Labor market conditions and social insurance in China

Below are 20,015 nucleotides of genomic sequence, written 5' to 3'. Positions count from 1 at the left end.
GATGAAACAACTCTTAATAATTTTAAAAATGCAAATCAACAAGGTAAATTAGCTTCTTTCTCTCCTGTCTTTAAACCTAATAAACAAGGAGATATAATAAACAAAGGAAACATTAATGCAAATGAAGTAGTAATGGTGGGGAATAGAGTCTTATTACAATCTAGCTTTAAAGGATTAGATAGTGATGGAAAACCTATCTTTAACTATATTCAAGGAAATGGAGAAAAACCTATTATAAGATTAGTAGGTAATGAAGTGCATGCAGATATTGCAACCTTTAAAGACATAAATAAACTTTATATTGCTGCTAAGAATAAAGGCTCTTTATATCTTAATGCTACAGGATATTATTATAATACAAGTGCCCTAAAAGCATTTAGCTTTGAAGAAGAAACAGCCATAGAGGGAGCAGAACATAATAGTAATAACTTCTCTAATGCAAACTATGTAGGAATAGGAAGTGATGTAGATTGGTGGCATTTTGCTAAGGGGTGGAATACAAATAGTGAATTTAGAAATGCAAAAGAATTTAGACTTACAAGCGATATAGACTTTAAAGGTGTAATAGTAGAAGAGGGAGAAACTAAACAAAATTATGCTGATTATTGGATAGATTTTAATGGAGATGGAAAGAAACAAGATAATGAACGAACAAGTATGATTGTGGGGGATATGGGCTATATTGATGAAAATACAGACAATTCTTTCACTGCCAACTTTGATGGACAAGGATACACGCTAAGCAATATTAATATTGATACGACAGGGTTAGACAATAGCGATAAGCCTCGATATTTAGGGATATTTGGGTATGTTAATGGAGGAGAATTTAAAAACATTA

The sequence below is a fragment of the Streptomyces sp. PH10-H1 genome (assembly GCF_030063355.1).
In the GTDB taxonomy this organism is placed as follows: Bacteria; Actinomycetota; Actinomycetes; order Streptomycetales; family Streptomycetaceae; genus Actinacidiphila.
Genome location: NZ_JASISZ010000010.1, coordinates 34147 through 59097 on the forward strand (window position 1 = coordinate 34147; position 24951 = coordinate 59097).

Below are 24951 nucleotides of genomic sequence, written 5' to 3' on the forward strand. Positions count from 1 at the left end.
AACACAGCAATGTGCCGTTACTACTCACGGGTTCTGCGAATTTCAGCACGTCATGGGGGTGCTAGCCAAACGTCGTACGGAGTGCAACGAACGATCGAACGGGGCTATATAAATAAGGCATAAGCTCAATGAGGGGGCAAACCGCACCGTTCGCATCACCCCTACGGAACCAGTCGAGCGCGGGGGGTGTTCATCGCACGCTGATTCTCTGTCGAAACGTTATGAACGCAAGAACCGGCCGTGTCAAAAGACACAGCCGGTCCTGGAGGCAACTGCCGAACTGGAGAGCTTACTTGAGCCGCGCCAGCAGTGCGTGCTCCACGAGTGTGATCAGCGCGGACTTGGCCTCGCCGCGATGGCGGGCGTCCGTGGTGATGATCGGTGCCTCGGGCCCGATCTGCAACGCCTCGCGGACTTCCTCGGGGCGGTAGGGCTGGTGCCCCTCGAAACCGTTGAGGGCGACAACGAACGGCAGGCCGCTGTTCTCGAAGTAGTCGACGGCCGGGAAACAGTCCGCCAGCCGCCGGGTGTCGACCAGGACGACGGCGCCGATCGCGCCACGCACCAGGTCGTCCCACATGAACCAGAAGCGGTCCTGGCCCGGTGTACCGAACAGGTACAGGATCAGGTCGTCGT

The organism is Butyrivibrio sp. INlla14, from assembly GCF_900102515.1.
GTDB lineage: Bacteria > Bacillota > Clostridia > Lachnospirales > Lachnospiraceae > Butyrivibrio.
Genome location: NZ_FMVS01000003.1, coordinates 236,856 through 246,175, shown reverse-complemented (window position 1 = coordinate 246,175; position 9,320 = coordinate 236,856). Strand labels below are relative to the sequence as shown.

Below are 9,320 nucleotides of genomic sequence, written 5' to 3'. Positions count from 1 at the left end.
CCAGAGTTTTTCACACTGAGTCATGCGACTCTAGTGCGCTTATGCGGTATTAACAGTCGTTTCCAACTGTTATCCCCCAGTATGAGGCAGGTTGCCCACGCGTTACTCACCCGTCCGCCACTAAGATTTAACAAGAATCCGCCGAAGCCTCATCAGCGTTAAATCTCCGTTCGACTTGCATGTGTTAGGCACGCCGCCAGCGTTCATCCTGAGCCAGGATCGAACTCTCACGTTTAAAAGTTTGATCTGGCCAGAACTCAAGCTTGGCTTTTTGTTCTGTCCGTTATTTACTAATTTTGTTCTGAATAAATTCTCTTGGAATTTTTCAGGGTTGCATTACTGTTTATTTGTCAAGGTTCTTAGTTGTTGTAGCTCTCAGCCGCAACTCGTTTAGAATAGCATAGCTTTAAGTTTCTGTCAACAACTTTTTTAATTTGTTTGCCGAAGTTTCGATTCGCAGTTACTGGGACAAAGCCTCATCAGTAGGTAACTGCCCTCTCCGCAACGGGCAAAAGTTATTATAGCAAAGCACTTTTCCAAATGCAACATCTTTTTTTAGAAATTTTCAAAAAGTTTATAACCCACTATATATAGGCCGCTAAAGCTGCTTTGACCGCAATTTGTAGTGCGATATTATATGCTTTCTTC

This paper provides micro-level evidence on the relationship between labor market conditions and social insurance participation among Chinese industrial firms. I find that the increased scarcity of labor over this period was a quantitatively important driver of participation. Moreover, a comparison of the responses in different segments of the labor market shows that the response was relatively stronger in sectors with larger shares of uninsured workers, namely in private firms, those with a larger share of low-educated workers, and those without labor unions. The results suggest that a tighter labor market in the years ahead can aid policy makers to implement social insurance programs and combat insurance inequality.
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